Photo of Emily McDonough Souza

Emily McDonough Souza is counsel in the Labor & Employment and Litigation practices at Murtha Cullina.  Her experience includes representing clients in a broad range of disputes involving insurance coverage, business torts, and contractual rights, as well as representing employers in claims involving discrimination and retaliation, breach of non-compete and restrictive covenants, and wage and hour violations.  Emily has regularly appeared on behalf of clients in both state and federal court matters, including oral arguments, mediations, depositions, and pretrial conferences.

Prior to joining Murtha Cullina, Emily clerked for the Honorable Eliot D. Prescott of the Connecticut Appellate Court.  She received her J.D. magna cum laude from Quinnipiac University School of Law, where she served as the Executive Managing Editor of the Quinnipiac Law Review. Emily earned her B.S. magna cum laude from the University of Connecticut, where she was a member of the Honors Program.

On April 23, 2024, the U.S. Department of Labor (DOL) issued a final rule substantially raising the salary thresholds for certain employees to qualify for overtime exemptions under the federal Fair Labor Standards Act (FLSA).

The FLSA generally requires covered employers to pay employees a minimum wage and, for employees who work more than 40

On April 15, 2024, the U.S. Equal Employment Opportunity Commission (EEOC) issued its final rule and interpretive guidance implementing the Pregnant Workers Fairness Act (PWFA). The federal law, which went into effect June 27, 2023, and applies to employers with 15 or more employees, expands protections for qualified employees and applicants with regard to reasonable

On April 17, 2024, the U.S. Supreme Court resolved a circuit split by holding that while an employee challenging an allegedly discriminatory job transfer under Title VII of the Civil Rights Act of 1964 must show that the transfer caused some identifiable disadvantage, the disadvantage need not be significant.

The allegations underlying the Muldrow v.

On August 2, 2023, the National Labor Relations Board (NLRB) adopted a new standard for assessing whether workplace rules, including policies found in handbooks, infringe upon employees’ rights under Section 7 of the National Labor Relations Act (NLRA), in violation of Section 8(a)(1) of the NLRA.
Continue Reading NLRB Issues New Standard for Scrutinizing Employers’ Workplace Rules

On May 18, 2023, the U.S. Equal Employment Opportunity Commission (“EEOC”) issued a non-binding “technical assistance” document that offers employers guidance on the applicability of Title VII to the use of artificial intelligence (“AI”) in employment selection procedures such as hiring, promoting and firing. The guidance comes as the EEOC continues to prioritize its consideration of potential discriminatory policies and practices that incorporate AI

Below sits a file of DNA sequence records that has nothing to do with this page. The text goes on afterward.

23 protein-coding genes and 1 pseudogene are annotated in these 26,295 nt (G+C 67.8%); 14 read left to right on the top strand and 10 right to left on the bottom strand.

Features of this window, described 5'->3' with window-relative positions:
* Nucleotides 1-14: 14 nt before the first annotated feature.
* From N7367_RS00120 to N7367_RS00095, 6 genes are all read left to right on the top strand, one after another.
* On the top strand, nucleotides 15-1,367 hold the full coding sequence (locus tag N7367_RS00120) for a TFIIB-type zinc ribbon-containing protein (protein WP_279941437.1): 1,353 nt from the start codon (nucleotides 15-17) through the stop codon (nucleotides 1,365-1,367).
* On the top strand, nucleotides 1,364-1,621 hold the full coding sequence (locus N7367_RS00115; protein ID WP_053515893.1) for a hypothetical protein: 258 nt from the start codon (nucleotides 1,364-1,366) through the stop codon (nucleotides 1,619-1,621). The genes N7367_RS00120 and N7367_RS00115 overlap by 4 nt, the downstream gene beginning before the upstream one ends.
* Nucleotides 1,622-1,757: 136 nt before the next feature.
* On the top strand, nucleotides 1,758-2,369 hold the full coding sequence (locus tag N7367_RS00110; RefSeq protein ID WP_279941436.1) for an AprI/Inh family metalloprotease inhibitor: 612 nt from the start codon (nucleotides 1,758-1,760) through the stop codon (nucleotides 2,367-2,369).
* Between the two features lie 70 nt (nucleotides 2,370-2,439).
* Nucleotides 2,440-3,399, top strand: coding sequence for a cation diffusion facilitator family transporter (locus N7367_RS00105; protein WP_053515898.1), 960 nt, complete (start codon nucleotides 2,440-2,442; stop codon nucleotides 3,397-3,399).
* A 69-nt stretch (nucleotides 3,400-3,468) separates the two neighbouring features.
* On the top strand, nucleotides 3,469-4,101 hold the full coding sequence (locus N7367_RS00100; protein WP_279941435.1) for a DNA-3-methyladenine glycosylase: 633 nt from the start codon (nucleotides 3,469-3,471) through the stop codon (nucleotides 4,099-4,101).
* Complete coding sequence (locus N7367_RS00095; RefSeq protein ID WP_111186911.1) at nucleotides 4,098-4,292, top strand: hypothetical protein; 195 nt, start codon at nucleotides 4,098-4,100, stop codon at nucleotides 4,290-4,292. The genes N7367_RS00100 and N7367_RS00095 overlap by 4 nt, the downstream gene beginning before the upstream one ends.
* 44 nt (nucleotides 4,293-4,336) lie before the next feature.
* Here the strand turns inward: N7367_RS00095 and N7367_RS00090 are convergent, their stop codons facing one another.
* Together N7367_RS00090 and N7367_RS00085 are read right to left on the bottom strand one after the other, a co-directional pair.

Continue Reading EEOC Issues New Guidance on Use of Artificial Intelligence in Employment Selection Procedures

The National Labor Relations Board’s General Counsel Jennifer Abruzzo issued Memorandum GC 23-05 which provides additional guidance on the recent NLRB decision in McLaren Macomb regarding confidentiality and nondisparagement clauses
Continue Reading NLRB General Counsel Issues Guidance on Recent Decision Regarding Confidentiality and Non-Disparagement Clauses

On February 21, 2023, the National Labor Relations Board (the “Board”) issued a decision that returns to previous precedent, holding that employers may not offer employees severance agreements that require employees to broadly waive their rights under the National Labor Relations Act (“NLRA”).

Under the Board’s new rule issued in McLaren Macomb, 372 NLRB

On May 17, 2022, Connecticut Governor Ned Lamont signed into law the so-called “captive audience” bill (Senate Bill 163), which prohibits employers from requiring their employees to (a) attend employer-sponsored meetings that have a primary purpose of communicating the employer’s opinion concerning religious or political matters, or (b) listen to speech or view communications that have a primary purpose of communicating the employer’s opinion regarding religious or political matters.  The law goes into effect on July 1, 2022.
Continue Reading Connecticut Governor Signs Law Prohibiting Employer-Employee “Captive Audience” Communications

On January 13, 2022, the United States Supreme Court issued its highly anticipated decision blocking the Biden administration from enforcing an Occupational Safety and Health Administration (“OSHA”) rule mandating vaccine-or-testing for large businesses.
Continue Reading Supreme Court Blocks Enforcement of OSHA Vaccine-or-Testing Mandate